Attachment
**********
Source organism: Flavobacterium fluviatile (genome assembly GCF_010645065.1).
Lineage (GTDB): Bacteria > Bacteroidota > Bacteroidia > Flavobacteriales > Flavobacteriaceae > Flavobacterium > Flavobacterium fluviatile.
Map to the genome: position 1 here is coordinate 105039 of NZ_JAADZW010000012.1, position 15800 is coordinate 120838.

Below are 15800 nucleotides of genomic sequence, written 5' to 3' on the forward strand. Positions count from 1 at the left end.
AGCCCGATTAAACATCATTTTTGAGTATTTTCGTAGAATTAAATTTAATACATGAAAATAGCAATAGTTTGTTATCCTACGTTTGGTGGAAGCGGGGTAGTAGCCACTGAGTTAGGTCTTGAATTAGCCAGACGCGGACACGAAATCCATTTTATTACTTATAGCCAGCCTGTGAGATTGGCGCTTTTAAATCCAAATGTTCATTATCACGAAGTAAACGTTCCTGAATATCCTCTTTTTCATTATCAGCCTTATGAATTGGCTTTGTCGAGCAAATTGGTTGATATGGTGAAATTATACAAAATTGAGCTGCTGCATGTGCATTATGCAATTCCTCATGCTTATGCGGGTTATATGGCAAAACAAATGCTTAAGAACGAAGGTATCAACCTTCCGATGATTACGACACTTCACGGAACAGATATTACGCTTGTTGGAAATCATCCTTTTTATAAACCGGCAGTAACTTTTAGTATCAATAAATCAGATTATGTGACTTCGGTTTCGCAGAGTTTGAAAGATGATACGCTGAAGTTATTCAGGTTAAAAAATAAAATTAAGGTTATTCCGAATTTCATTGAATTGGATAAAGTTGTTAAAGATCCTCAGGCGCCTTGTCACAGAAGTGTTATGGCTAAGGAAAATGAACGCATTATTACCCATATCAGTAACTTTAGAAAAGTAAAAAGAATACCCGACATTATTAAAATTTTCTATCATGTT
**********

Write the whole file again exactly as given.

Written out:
Source organism: Flavobacterium fluviatile (genome assembly GCF_010645065.1).
Lineage (GTDB): Bacteria > Bacteroidota > Bacteroidia > Flavobacteriales > Flavobacteriaceae > Flavobacterium > Flavobacterium fluviatile.
Map to the genome: position 1 here is coordinate 105039 of NZ_JAADZW010000012.1, position 15800 is coordinate 120838.

Below are 15800 nucleotides of genomic sequence, written 5' to 3' on the forward strand. Positions count from 1 at the left end.
AGCCCGATTAAACATCATTTTTGAGTATTTTCGTAGAATTAAATTTAATACATGAAAATAGCAATAGTTTGTTATCCTACGTTTGGTGGAAGCGGGGTAGTAGCCACTGAGTTAGGTCTTGAATTAGCCAGACGCGGACACGAAATCCATTTTATTACTTATAGCCAGCCTGTGAGATTGGCGCTTTTAAATCCAAATGTTCATTATCACGAAGTAAACGTTCCTGAATATCCTCTTTTTCATTATCAGCCTTATGAATTGGCTTTGTCGAGCAAATTGGTTGATATGGTGAAATTATACAAAATTGAGCTGCTGCATGTGCATTATGCAATTCCTCATGCTTATGCGGGTTATATGGCAAAACAAATGCTTAAGAACGAAGGTATCAACCTTCCGATGATTACGACACTTCACGGAACAGATATTACGCTTGTTGGAAATCATCCTTTTTATAAACCGGCAGTAACTTTTAGTATCAATAAATCAGATTATGTGACTTCGGTTTCGCAGAGTTTGAAAGATGATACGCTGAAGTTATTCAGGTTAAAAAATAAAATTAAGGTTATTCCGAATTTCATTGAATTGGATAAAGTTGTTAAAGATCCTCAGGCGCCTTGTCACAGAAGTGTTATGGCTAAGGAAAATGAACGCATTATTACCCATATCAGTAACTTTAGAAAAGTAAAAAGAATACCCGACATTATTAAAATTTTCTATCATGTT